People should have the right to believe whatever nonsense they want in private. However, people should also have the right to criticise those beliefs just as they can a political or philosophical belief. There should be no special protection for religious beliefs. There should certainly be no excuse for a violent response. It seems to me that in order for religions to get rid of their extremists, the moderates have to refuse to defend their indefensible actions. And with Islam, there just isn't enough of that happening.

Sunday, 10 February 2008

Divine IVF

I was perusing the websites of some of the pro-life Christian type groups who are opposing the Human Fertilisation and Embryology Bill (HFEB) and I became increasingly aware of two things. The first, slightly more serious thing, is that they are very good at casually misrepresenting the facts in order to foment a sense of panic amongst the general public. They know, after all, that most people aren't going to go and read a 150 page piece of potential future legislation, so they are free to say things that, whilst not always technically incorrect, are easy to misunderstand. The human-animal hybrid thing is one good example.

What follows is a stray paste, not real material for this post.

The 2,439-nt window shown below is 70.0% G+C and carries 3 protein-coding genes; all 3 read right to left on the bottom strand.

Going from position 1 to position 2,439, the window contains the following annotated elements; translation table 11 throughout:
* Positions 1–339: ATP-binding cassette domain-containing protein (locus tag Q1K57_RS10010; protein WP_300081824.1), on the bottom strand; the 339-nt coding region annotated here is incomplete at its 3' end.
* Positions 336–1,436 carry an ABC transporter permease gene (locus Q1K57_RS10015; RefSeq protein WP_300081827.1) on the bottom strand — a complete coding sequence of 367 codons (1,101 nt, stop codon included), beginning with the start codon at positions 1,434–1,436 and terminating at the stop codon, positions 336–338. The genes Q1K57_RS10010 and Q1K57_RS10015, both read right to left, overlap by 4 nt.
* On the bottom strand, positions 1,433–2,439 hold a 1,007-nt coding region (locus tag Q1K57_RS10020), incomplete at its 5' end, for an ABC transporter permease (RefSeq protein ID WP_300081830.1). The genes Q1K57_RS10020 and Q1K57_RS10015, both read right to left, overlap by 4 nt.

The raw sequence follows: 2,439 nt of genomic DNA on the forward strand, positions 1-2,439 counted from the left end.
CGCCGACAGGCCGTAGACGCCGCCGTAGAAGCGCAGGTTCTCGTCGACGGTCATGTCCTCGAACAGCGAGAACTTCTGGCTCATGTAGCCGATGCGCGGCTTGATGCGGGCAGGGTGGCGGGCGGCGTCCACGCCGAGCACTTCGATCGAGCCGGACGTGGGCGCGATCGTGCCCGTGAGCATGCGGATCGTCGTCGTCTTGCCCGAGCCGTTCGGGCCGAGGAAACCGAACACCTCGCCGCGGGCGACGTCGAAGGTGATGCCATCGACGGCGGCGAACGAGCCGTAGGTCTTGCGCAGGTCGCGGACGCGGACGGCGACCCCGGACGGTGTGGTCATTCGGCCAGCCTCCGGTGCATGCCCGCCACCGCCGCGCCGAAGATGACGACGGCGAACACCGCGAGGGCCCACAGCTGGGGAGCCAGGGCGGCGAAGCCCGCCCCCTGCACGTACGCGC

The second, less serious thing, is that many of these Christian groups are also opposed to IVF because it does not follow "God's law" or because it creates surplus embryos that are not implanted. However, it strikes me that the foundation of the Christian faith is an act of alleged celestial fertility treatment.
God, too impatient to wait or to arrange a more practical scenario, has a fling with an engaged woman, magicking a foetus out of just one set of DNA, - perhaps an example of early cloning in action - and then high-tails it back to heaven, leaving his angels to take the role of Jeremy Kyle and make all parties take a 'lie detector' test before... Oh wait, no, he leaves them to patiently explain to Mary and Joseph that he - God - couldn't wait any longer and just had to get his cosmic rocks off with the first woman who rode past on a donkey, and that it's absolutely fine if they get married because they didn't actually 'do it' they just, you know, had a bit of a fondle behind the ox-sheds and she's still a virgin, honest.
I mean, he's supposed to be omnipotent! Surely you set the happy couple up in a palatial abode with hot and cold running slaves (they like those in the bible, especially stoned) and then sit them down and patiently explain things to them, in order to be sure that the parenting needs of the future messiah are properly met. Otherwise, you're clearly not considering the "need for a father" and anyway, God isn't human so isn't Jesus also a kind of human hybrid himself? Although perhaps a celestial-human hybrid rather than an animal one. Given that the Bible has no information about this we should probably turn to a more reliable reference. I believe that the Dungeons and Dragons role-playing game covers the topic in much greater detail and probably with a similar level of historicity...